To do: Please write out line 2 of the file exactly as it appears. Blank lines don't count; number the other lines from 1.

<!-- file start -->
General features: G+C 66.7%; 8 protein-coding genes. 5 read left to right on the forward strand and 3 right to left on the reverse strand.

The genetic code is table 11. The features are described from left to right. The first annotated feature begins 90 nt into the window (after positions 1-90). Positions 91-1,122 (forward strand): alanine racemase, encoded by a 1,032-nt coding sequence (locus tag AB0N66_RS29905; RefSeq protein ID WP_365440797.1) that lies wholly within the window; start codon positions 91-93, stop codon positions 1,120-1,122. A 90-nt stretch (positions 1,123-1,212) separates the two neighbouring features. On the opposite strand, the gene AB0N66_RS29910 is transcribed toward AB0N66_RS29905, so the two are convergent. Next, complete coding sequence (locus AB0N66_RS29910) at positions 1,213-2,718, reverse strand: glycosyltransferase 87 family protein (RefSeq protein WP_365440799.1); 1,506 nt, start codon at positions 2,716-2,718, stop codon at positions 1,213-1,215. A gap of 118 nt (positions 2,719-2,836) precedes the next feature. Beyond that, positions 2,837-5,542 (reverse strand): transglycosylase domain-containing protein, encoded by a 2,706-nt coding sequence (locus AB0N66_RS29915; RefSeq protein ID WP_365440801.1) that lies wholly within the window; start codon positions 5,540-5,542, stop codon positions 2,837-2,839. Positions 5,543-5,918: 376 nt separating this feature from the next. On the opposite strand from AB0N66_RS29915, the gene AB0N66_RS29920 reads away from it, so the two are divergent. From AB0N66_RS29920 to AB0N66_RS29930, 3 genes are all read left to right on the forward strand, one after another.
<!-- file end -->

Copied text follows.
The genetic code is table 11. The features are described from left to right. The first annotated feature begins 90 nt into the window (after positions 1-90). Positions 91-1,122 (forward strand): alanine racemase, encoded by a 1,032-nt coding sequence (locus tag AB0N66_RS29905; RefSeq protein ID WP_365440797.1) that lies wholly within the window; start codon positions 91-93, stop codon positions 1,120-1,122. A 90-nt stretch (positions 1,123-1,212) separates the two neighbouring features. On the opposite strand, the gene AB0N66_RS29910 is transcribed toward AB0N66_RS29905, so the two are convergent. Next, complete coding sequence (locus AB0N66_RS29910) at positions 1,213-2,718, reverse strand: glycosyltransferase 87 family protein (RefSeq protein WP_365440799.1); 1,506 nt, start codon at positions 2,716-2,718, stop codon at positions 1,213-1,215. A gap of 118 nt (positions 2,719-2,836) precedes the next feature. Beyond that, positions 2,837-5,542 (reverse strand): transglycosylase domain-containing protein, encoded by a 2,706-nt coding sequence (locus AB0N66_RS29915; RefSeq protein ID WP_365440801.1) that lies wholly within the window; start codon positions 5,540-5,542, stop codon positions 2,837-2,839. Positions 5,543-5,918: 376 nt separating this feature from the next. On the opposite strand from AB0N66_RS29915, the gene AB0N66_RS29920 reads away from it, so the two are divergent. From AB0N66_RS29920 to AB0N66_RS29930, 3 genes are all read left to right on the forward strand, one after another.